Development of a Gridded Observational Dataset for the Post-Processing of Simulations According to Hydrological Performance
The production of a high-quality gridded meteorological dataset for Québec, and potentially the whole of North America, will open the door to several avenues of research, including measuring the impact of this grid on climate simulation bias correction, long-term hydrological forecasting, and modelling and calibration of hydrological models.
Quebec was hit by major floods in 2017 and 2019, which demonstrated the need to better understand the risks of flooding in rivers in southern Quebec. In this context, the Government of Québec wants to be able to demarcate areas to support land use planning that takes climate change into account.
Simulations of future flow are based in part on post-processed climate simulations. Grids of interpolated observations, in particular those of NRCan and the air quality and climate division of the MELCCFP, are typically used in the post-processing of climate simulations, the calibration of hydrological models and the reconstruction of historical flows. Many problems caused by these grids have been seen in recent years, including the underestimation of precipitation extremes.
Main objective: Produce a historical meteorological dataset (1970-2018) on a daily grid combining data from various sources (observations, reanalyses, satellite data)
Draw up an exhaustive list of available climate products
Propose an approach combining observations with data from other climate products
Evaluate the climate performance of the products mentioned above
Evaluate the hydrological performance of the products mentioned above
This project is part of the INFO-Crue initiative set up by the MELCC.
Develop an adapted version of the methodology that was created for the production of the MSWEP precipitation grids, combining data from multiple sources.
Develop an algorithm for the production of temperature grids combining data from multiple sources.
Create daily grids of precipitation, minimum temperatures and maximum temperatures. The dataset, named GRNCH-QC, covers the time period from 1970 to 2019 at a spatial resolution of 0.10.
Evaluate the climate performance of GRNCH-QC by comparing it, according to various indices, to the grids from the air quality and climate division of the MELCCFP, to the MSWEP V2 grids and to the individual grids integrated into GRNCH-QC.
Evaluate the hydrological performance of GRNCH-QC for the calibration and validation of GR4J and HMETS.
Table 1 below provides an overview of the climate products used to produce GRNH-QC. These include station data (S), reanalysis data (RA), and satellite data (SAT). Given the variation in time coverage between the different products, GRNCH-QC was divided into four sub-periods (P1: 1970-80, P2: 1980-2000, P3: 2001-17, P4: 2018-19). The temperature products considered during each of the sub-periods appear in red and the precipitation products considered appear in blue. The P3 period is the one with the greatest diversity of climate products.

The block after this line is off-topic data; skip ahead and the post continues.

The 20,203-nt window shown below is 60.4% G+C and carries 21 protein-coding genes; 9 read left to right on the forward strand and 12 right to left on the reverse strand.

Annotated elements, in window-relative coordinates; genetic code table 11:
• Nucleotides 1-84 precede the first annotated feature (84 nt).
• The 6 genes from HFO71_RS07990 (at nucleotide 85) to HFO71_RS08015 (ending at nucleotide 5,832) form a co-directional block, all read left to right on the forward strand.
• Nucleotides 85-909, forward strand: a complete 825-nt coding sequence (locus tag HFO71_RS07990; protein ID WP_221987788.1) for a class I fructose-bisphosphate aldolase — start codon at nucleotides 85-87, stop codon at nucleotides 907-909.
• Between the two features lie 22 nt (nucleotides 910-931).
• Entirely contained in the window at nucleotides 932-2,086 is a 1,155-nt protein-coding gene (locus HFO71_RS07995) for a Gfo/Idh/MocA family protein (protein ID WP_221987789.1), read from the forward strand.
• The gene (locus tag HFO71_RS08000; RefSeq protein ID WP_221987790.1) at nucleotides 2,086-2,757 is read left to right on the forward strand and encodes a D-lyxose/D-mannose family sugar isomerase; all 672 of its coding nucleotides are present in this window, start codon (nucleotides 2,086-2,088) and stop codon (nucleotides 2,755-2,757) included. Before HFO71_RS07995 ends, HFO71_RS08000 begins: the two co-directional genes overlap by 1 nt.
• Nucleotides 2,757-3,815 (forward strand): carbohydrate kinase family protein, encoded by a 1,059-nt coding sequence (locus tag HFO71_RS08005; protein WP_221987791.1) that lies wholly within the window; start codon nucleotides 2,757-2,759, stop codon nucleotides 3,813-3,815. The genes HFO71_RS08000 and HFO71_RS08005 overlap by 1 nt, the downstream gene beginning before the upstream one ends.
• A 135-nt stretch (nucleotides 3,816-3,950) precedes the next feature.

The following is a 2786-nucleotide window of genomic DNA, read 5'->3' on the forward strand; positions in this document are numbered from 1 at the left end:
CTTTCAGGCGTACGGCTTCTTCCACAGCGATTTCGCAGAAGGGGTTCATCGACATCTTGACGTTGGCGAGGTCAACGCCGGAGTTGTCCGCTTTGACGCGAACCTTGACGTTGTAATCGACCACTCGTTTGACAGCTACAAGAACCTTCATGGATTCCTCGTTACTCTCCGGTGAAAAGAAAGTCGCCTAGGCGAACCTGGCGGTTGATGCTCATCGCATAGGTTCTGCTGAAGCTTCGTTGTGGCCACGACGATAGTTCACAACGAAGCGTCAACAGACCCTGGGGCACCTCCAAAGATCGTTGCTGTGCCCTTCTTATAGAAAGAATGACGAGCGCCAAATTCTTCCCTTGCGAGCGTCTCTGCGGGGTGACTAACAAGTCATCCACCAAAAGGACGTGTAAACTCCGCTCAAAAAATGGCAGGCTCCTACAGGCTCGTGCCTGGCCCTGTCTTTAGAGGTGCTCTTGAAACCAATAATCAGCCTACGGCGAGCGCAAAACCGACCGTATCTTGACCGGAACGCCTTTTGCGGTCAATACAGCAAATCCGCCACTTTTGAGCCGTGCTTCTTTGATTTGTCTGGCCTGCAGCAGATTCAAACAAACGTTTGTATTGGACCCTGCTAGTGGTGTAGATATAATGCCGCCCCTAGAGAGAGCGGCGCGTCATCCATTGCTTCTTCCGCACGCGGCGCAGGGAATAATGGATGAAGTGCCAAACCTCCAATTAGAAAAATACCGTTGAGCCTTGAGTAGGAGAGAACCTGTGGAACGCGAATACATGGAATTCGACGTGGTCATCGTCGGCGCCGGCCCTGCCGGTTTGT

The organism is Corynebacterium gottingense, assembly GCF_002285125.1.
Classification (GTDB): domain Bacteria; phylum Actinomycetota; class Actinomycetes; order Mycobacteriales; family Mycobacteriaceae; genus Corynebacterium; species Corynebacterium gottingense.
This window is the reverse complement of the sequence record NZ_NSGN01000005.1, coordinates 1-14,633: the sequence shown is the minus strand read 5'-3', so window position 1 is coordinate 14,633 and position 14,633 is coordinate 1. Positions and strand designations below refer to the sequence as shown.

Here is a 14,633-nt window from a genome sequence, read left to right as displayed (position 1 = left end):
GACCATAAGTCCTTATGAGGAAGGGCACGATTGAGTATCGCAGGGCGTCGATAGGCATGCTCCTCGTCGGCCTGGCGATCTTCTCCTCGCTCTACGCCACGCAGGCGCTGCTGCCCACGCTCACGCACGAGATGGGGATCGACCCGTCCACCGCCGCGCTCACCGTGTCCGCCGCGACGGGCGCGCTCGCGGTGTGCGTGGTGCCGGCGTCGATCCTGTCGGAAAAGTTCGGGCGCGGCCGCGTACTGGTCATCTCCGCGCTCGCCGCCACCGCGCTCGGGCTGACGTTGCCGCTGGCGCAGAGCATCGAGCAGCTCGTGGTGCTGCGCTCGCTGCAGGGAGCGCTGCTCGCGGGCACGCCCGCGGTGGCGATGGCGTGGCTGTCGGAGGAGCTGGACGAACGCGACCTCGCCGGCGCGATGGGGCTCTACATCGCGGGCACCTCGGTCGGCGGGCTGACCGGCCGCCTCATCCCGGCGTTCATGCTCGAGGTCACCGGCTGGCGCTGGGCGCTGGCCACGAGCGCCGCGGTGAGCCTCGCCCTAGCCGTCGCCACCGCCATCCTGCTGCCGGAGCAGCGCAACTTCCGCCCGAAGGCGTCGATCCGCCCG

Figure 1 below shows a comparison between the daily precipitation time series observed at 40 stations in Quebec and the GRNCH-QC, GCQ (climate grids from the air quality and climate division of the MELCCFP) and MSWEP V2 datasets. (The series are taken at the grid points corresponding to the 40 stations for these three datasets.) Note that for the purposes of this comparison, the 40 stations were removed from the production of GRNCH-QC, although they are obviously included in GCQ and, possibly, in MSWEP v2 (it is not possible to verify this). Three indices are used: the correlation, the root mean square error and the ratio of variances. Each of the box-and-whisker plots shows the distribution of the results for the 40 sites (grid points/stations). The results show that GRNCH-QC surpasses MSWEP and offers performance that is close to that of GCQ (which includes all 40 stations).
Figure 2 below provides an overview of the results obtained (validation ongoing) with the HMETS and GR4J hydrological models in 105 watersheds in Quebec. The calibration metric used is the KGE. Each point has a KGE difference depending on whether GRNCH-QC or GCQ data is used. The predominance of the colour red shows the advantage of GRNCH-QC, especially in watersheds located in regions where data at the stations is scarce, such as in northern Quebec and Labrador.
Benefits for adaptation
Benefits for adaptation
Creation of a new dataset specifically adapted for Quebec
Potential advancement of knowledge on hydroclimatic modelling in Quebec, more generally, and within the specific framework of the Info-Crue project
Dataset available to Quebec users from various sectors: academia and public, private and community organizations.
This project was funded by Ouranos as part of the support for the MELCC's INFO-Crue initiative.